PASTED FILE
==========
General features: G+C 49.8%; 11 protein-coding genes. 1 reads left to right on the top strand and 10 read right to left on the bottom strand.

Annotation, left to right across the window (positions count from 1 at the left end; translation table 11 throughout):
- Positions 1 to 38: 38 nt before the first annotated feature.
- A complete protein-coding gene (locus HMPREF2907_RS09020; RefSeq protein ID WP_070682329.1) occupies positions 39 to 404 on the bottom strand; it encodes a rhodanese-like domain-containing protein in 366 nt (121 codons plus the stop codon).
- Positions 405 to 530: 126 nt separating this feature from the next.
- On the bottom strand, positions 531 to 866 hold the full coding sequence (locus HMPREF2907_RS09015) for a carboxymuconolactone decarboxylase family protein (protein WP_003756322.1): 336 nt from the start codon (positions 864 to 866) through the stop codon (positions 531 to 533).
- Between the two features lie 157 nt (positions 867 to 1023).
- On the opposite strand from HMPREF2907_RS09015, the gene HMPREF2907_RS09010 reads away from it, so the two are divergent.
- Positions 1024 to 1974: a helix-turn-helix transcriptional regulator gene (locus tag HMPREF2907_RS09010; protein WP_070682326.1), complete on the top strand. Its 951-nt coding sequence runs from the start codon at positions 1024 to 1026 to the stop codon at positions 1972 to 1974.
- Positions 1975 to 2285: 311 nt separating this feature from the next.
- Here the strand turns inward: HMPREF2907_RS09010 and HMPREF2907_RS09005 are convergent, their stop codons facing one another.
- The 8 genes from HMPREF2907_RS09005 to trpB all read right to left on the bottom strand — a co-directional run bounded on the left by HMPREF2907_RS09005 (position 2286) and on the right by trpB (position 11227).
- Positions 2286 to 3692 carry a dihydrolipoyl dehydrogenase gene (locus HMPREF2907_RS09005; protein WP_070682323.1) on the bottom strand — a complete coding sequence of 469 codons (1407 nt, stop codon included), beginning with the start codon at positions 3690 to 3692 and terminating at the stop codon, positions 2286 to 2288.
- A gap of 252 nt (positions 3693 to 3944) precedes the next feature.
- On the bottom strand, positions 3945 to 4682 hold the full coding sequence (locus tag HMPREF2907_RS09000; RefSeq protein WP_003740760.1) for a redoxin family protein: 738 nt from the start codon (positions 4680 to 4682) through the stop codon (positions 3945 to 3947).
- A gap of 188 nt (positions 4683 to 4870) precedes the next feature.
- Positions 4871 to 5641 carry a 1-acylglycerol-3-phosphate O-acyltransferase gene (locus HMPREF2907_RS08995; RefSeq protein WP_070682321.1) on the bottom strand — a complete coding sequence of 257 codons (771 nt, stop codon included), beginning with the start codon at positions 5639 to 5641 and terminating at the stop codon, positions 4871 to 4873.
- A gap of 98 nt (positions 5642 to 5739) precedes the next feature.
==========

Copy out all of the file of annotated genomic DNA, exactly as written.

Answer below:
General features: G+C 49.8%; 11 protein-coding genes. 1 reads left to right on the top strand and 10 read right to left on the bottom strand.

Annotation, left to right across the window (positions count from 1 at the left end; translation table 11 throughout):
- Positions 1 to 38: 38 nt before the first annotated feature.
- A complete protein-coding gene (locus HMPREF2907_RS09020; RefSeq protein ID WP_070682329.1) occupies positions 39 to 404 on the bottom strand; it encodes a rhodanese-like domain-containing protein in 366 nt (121 codons plus the stop codon).
- Positions 405 to 530: 126 nt separating this feature from the next.
- On the bottom strand, positions 531 to 866 hold the full coding sequence (locus HMPREF2907_RS09015) for a carboxymuconolactone decarboxylase family protein (protein WP_003756322.1): 336 nt from the start codon (positions 864 to 866) through the stop codon (positions 531 to 533).
- Between the two features lie 157 nt (positions 867 to 1023).
- On the opposite strand from HMPREF2907_RS09015, the gene HMPREF2907_RS09010 reads away from it, so the two are divergent.
- Positions 1024 to 1974: a helix-turn-helix transcriptional regulator gene (locus tag HMPREF2907_RS09010; protein WP_070682326.1), complete on the top strand. Its 951-nt coding sequence runs from the start codon at positions 1024 to 1026 to the stop codon at positions 1972 to 1974.
- Positions 1975 to 2285: 311 nt separating this feature from the next.
- Here the strand turns inward: HMPREF2907_RS09010 and HMPREF2907_RS09005 are convergent, their stop codons facing one another.
- The 8 genes from HMPREF2907_RS09005 to trpB all read right to left on the bottom strand — a co-directional run bounded on the left by HMPREF2907_RS09005 (position 2286) and on the right by trpB (position 11227).
- Positions 2286 to 3692 carry a dihydrolipoyl dehydrogenase gene (locus HMPREF2907_RS09005; protein WP_070682323.1) on the bottom strand — a complete coding sequence of 469 codons (1407 nt, stop codon included), beginning with the start codon at positions 3690 to 3692 and terminating at the stop codon, positions 2286 to 2288.
- A gap of 252 nt (positions 3693 to 3944) precedes the next feature.
- On the bottom strand, positions 3945 to 4682 hold the full coding sequence (locus tag HMPREF2907_RS09000; RefSeq protein WP_003740760.1) for a redoxin family protein: 738 nt from the start codon (positions 4680 to 4682) through the stop codon (positions 3945 to 3947).
- A gap of 188 nt (positions 4683 to 4870) precedes the next feature.
- Positions 4871 to 5641 carry a 1-acylglycerol-3-phosphate O-acyltransferase gene (locus HMPREF2907_RS08995; RefSeq protein WP_070682321.1) on the bottom strand — a complete coding sequence of 257 codons (771 nt, stop codon included), beginning with the start codon at positions 5639 to 5641 and terminating at the stop codon, positions 4871 to 4873.
- A gap of 98 nt (positions 5642 to 5739) precedes the next feature.